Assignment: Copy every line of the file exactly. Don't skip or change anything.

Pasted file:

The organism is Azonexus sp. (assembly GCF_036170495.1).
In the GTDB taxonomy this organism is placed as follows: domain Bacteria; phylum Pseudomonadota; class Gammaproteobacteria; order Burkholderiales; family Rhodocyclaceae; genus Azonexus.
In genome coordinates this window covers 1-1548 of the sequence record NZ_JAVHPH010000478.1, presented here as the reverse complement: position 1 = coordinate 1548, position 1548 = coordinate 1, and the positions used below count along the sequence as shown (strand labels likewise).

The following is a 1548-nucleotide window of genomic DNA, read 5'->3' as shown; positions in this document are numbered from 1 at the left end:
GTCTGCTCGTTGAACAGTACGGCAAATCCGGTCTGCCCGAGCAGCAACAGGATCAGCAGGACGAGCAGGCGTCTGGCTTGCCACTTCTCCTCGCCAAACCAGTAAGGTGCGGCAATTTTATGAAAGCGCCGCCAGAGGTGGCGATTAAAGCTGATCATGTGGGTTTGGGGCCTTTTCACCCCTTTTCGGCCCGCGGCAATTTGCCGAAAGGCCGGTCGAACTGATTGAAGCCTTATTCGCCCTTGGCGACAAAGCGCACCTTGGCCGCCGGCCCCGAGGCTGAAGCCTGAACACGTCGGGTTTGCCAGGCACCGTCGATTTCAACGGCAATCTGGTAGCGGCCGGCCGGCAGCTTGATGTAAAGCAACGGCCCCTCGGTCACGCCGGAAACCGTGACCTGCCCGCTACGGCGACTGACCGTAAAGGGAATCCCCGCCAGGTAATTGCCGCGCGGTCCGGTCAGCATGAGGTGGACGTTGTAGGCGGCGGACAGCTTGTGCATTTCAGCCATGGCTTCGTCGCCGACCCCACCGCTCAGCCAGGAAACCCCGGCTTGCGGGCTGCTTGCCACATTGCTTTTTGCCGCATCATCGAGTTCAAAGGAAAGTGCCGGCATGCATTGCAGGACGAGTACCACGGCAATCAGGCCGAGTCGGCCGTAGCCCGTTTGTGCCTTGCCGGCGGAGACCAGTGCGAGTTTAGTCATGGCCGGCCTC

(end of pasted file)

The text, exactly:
The organism is Azonexus sp. (assembly GCF_036170495.1).
In the GTDB taxonomy this organism is placed as follows: domain Bacteria; phylum Pseudomonadota; class Gammaproteobacteria; order Burkholderiales; family Rhodocyclaceae; genus Azonexus.
In genome coordinates this window covers 1-1548 of the sequence record NZ_JAVHPH010000478.1, presented here as the reverse complement: position 1 = coordinate 1548, position 1548 = coordinate 1, and the positions used below count along the sequence as shown (strand labels likewise).

The following is a 1548-nucleotide window of genomic DNA, read 5'->3' as shown; positions in this document are numbered from 1 at the left end:
GTCTGCTCGTTGAACAGTACGGCAAATCCGGTCTGCCCGAGCAGCAACAGGATCAGCAGGACGAGCAGGCGTCTGGCTTGCCACTTCTCCTCGCCAAACCAGTAAGGTGCGGCAATTTTATGAAAGCGCCGCCAGAGGTGGCGATTAAAGCTGATCATGTGGGTTTGGGGCCTTTTCACCCCTTTTCGGCCCGCGGCAATTTGCCGAAAGGCCGGTCGAACTGATTGAAGCCTTATTCGCCCTTGGCGACAAAGCGCACCTTGGCCGCCGGCCCCGAGGCTGAAGCCTGAACACGTCGGGTTTGCCAGGCACCGTCGATTTCAACGGCAATCTGGTAGCGGCCGGCCGGCAGCTTGATGTAAAGCAACGGCCCCTCGGTCACGCCGGAAACCGTGACCTGCCCGCTACGGCGACTGACCGTAAAGGGAATCCCCGCCAGGTAATTGCCGCGCGGTCCGGTCAGCATGAGGTGGACGTTGTAGGCGGCGGACAGCTTGTGCATTTCAGCCATGGCTTCGTCGCCGACCCCACCGCTCAGCCAGGAAACCCCGGCTTGCGGGCTGCTTGCCACATTGCTTTTTGCCGCATCATCGAGTTCAAAGGAAAGTGCCGGCATGCATTGCAGGACGAGTACCACGGCAATCAGGCCGAGTCGGCCGTAGCCCGTTTGTGCCTTGCCGGCGGAGACCAGTGCGAGTTTAGTCATGGCCGGCCTC